We get the film at an important time in history; a time “when hearts and minds are fractured and debate rages over equality,” says Heather Winters, director of TWO. “I’m honored that Desmond and Curtis trusted me to tell their story and invited me into their lives in such an intimate and poignant way.” Child adds “I think that we are at a turning point in America. Right now, we are the last group that doesn’t have full human rights – the rights of citizenship. We work jobs, pay our taxes, and raise our families. It’s time that people get over whatever their problems are with us, and embrace them in the same way that people got over a black man and a white women marrying. That took a long time. It’s important for all Americans to understand that their own rights are protected by protecting our rights. Maybe somewhere along the way, some group will decide ‘We don’t like that group anymore, so we think we will stop them from voting or having rights, or this and that. That’s tyranny – not what America is all about.”


Child says that in authorizing such a personal film about their family was so that others would understand. Roman and Nyro Child were born May 8, 2002, in Miami Beach. Child (called “Daddy”) and Shaw (“Papa”) decided to raise the boys in Tennessee — ”the belt buckle of the Bible Belt,” Shaw said.

“He’s made the sacrifice to let us be where we want to be,” Shaw says of Child. “I prefer Nashville to anywhere else we’ve lived. The kids do, too. It’s easier, people are nice. If I’m less stressed out, things run more smoothly.”

The family lives on “eight acres we’ve collected over the years,” Shaw said. “The kids share a room, they’re in the same class at school and the same soccer team. Both take guitar and piano lessons, and Spanish lessons.”

The dads and their sons remain close to Whittaker and her mother. “We believe we’re part of the same family,” Shaw said. From the start, Child, Shaw and Whittaker documented their journey on video. These “home movies” became the basis for the documentary.

Roman thinks the film is “pretty cool” and so is its message: “Everybody has rights. They should just be inspired by this movie. People say gay parents can’t have children and we proved them wrong.”


eye on the guy

“Eye on the Guy: Alan B. Stone and the Age of Beefcake”

A Beefcake Documentary

Amos Lassen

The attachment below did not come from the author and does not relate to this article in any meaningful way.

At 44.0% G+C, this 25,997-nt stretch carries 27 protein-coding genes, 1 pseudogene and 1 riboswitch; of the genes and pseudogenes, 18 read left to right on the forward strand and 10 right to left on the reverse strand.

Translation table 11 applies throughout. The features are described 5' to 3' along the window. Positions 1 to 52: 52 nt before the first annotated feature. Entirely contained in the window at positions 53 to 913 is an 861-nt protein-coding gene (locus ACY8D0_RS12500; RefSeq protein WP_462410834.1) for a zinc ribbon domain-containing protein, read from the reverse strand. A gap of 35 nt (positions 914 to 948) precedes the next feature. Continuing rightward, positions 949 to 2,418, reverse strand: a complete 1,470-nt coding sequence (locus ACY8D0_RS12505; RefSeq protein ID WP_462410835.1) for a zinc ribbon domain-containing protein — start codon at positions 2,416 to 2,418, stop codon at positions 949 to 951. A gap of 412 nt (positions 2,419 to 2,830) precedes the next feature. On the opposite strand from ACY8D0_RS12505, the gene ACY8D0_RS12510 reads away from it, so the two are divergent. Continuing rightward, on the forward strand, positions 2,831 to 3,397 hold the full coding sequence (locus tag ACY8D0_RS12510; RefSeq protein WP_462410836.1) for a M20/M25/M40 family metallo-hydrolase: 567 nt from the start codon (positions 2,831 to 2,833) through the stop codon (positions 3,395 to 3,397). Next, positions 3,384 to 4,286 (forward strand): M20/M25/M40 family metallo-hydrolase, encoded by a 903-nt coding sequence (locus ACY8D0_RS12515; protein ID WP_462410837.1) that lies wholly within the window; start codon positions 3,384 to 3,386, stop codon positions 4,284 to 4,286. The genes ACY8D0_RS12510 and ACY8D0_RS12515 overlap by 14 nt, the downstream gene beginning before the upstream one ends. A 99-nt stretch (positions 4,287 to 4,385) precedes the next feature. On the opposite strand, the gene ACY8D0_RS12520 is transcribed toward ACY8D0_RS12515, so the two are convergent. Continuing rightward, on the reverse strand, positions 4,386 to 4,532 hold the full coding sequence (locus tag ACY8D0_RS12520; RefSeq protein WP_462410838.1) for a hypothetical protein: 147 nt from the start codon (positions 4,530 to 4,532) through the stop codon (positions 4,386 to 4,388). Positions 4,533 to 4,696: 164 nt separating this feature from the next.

Directors Philip Lewis and Jean-François Monette bring us a new documentary about a pioneering photographer of man’s physique. Alan B. Stone is featured in this short comprehensive film. Using vintage footage, old pictures, and varied interviews. Beginning in his teenage years, Stone suffered from excruciatingly painful arthritis but nevertheless went on to become a master of homo-erotic photography while remaining in many ways a common suburban dweller. He was in love with his city of Montreal, perhaps his third biggest love after photography and his male models. We see this in his work.

He quietly revolted against the moral conventions of post WWII Canada, exposing the beauty of thousands of body builders, fishermen, construction workers, cowboys, and the like, at a time when extreme discretion was required. His “muscle” magazines of the 50s and 60s gave way to the openly porn gay that soon became very popular among gay men.


The film explores the little-known world of Montreal’s physique photography scene – a distinct gay subculture Operating under the social radar of post-war Canada, Stone produced thousands of images of men – from Montreal bodybuilders to Pacific coast fishermen, from rodeo cowboys to the construction workers who built Expo 67.

Like his American contemporary, physique photographer Bob Mizer, Alan B. Stone was a cultural pioneer. Before the first wave of gay liberation, and long before Calvin Klein’s poster boys marched into public view, Stone was taking hundreds of erotic photos of men and running an international mail-order business from his Montreal basement.

The film shows an introduction to the physique magazine development, the hidden gay expression of sexuality during that time, and the art in Stone is photography”.  In order that others might enjoy his work, Stone ran a thriving subscription service from the basement of his aunt’s home in Montreal selling pictures to repressed gay guys everywhere. These ‘beefcake’ pictures were the porn of that time before Playgirl, et al came into being. Interestingly, it was only when Prime Minister Pierre Elliot Trudeau declared in 1967 that the government would no longer have a role in the bedrooms of Canadians that the full frontal porn have today took off.

Montreal had been a center for male-physique photography in the ’50s and ’60s. Aside from the male-physique photography, Stone captured a broad spectrum of other subjects in his work. Stone also did extensive travel and landscape photography. Stone was a true pioneer in his field and added a great deal to the art of photography in Canada and internationally.

“CAUGHT INSIDE”–– Looking at the Taboo of Being a Gay Surfer




    “Caught Inside”

  • Short Documentary – Looking at the taboo of being a gay surfer

  • What’s it like to be in the ‘manly’ world of surfing, but to be gay? Despite the stereotype of it surfing being filled with chilled out dude, the short documentary Caught Inside suggests it’s still a place where homosexuality is rarely spoken about.


    The seven-minute doc follows ‘ three gay surfers who have all recently come out in a sub-culture where they say homosexuality is still a taboo.’It’s an interesting subject and one that should be more fully explored in the upcoming Out In The Lineup, which completed a successful Kickstarter campaign at the end of last year. That doc follows two gay surfers as they travel the world finding the best waves.